(2) Providers eligible to register to operate an opioid overdose prevention program that are in good standing may apply to the department to operate an opioid overdose prevention program on forms prescribed by the department which must include, at a minimum, the following information:

(i) the provider name, address and operating certificate or license number where appropriate;

(ii) the name, address, telephone number, fax number, e-mail address and signature of the program director;

(iii) the name, address, telephone number, fax number, e-mail address, license type, license number and signature of the clinical director;

(iv) the name, license type and license number of the affiliated prescribers, if any;

(v) the name and address of the sites at which the opioid overdose prevention program will be conducted; and

(vi) a description of the targeted population to be served and recruitment strategies to be employed by the opioid overdose prevention program.

(c) Program Operation.

(1) Each opioid overdose prevention program shall have a program director who is responsible for managing the opioid overdose prevention program and shall, either directly or through a designee, at a minimum:

(i) identify a clinical director to oversee the clinical aspects of the opioid overdose prevention program;

(ii) establish the content of the program's opioid overdose prevention training curriculum consistent with guidance from the department;

(iii) identify and train other program staff;

(iv) select and identify persons as trained overdose responders;

(v) issue certificates of completion to trained overdose responders who have successfully completed the program's opioid overdose prevention training curriculum; however, certificates of completion of curriculum under subparagraphs (ii) and (iii) of paragraph (9) of subdivision (a) of this section are not required for public safety or firefighting personnel;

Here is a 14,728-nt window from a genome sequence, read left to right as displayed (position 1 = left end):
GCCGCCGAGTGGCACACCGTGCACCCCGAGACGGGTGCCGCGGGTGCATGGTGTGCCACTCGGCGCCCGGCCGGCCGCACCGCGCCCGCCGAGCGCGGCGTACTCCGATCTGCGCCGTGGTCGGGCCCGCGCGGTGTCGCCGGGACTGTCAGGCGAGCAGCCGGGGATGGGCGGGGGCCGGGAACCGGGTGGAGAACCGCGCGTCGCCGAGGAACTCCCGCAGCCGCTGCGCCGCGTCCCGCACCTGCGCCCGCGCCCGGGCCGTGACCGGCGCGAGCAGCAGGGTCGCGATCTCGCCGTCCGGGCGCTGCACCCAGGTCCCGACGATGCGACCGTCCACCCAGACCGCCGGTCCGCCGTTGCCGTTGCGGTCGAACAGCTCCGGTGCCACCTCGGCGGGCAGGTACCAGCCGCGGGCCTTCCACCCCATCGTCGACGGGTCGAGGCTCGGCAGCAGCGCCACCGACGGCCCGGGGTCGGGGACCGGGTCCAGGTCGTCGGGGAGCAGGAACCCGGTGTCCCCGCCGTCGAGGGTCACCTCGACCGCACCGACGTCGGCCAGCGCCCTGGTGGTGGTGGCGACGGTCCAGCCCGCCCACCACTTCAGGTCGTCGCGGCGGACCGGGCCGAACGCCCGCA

(vi) establish and maintain the opioid overdose prevention program's mandated recordkeeping system;

(vii) ensure that all trained overdose responders successfully complete the program's opioid overdose prevention training curriculum;

(viii) provide liaison with local emergency medical services and emergency dispatch agencies, where appropriate;

(ix) assist the clinical director with review of reports of all overdose responses, particularly those involving administration of an opioid antagonist;

(x) report all administrations of an opioid antagonist on forms prescribed by the department; however, public safety and firefighting personnel are required to report administrations of an opioid antagonist directly, or through their department or agency, to the department; and

(xi) report the number of trained overdose responders and the number of doses of an opioid antagonist provided on a quarterly basis on forms prescribed by the department.

(2) Each opioid overdose prevention program shall have a clinical director who is responsible for clinical oversight and liaison concerning medical issues related to the opioid overdose prevention program and, at a minimum, shall:

(i) provide clinical consultation, expertise, and oversight;

(ii) serve as a clinical advisor and liaison concerning medical issues related to the opioid overdose prevention program;

(iii) provide consultation to ensure that all trained overdose responders are properly trained;

(iv) adapt and approve opioid overdose prevention training curriculum content and protocols;

(v) review reports of all administrations of an opioid antagonist; and

(vi) designate individuals who are authorized to dispense or furnish an opioid antagonist to trained overdose responders and/or individuals who are responsible for ensuring orderly, controlled, shared access to an identifiable pool of trained overdose responders pursuant to a non-patient specific prescription.

(3) The trained overdose responders shall:

(i) complete an initial training consistent with the program's opioid overdose prevention training curriculum;

(ii) complete a refresher training consistent with the opioid overdose prevention training curriculum at least every two (2) years or otherwise demonstrate competence in opioid overdose recognition and response to the satisfaction of the opioid overdose prevention program director or to someone designated by the program director;

(iii) ensure that emergency medical service has been contacted when encountering a victim of a suspected drug overdose and advise responding emergency medical services personnel if an opioid antagonist has been used;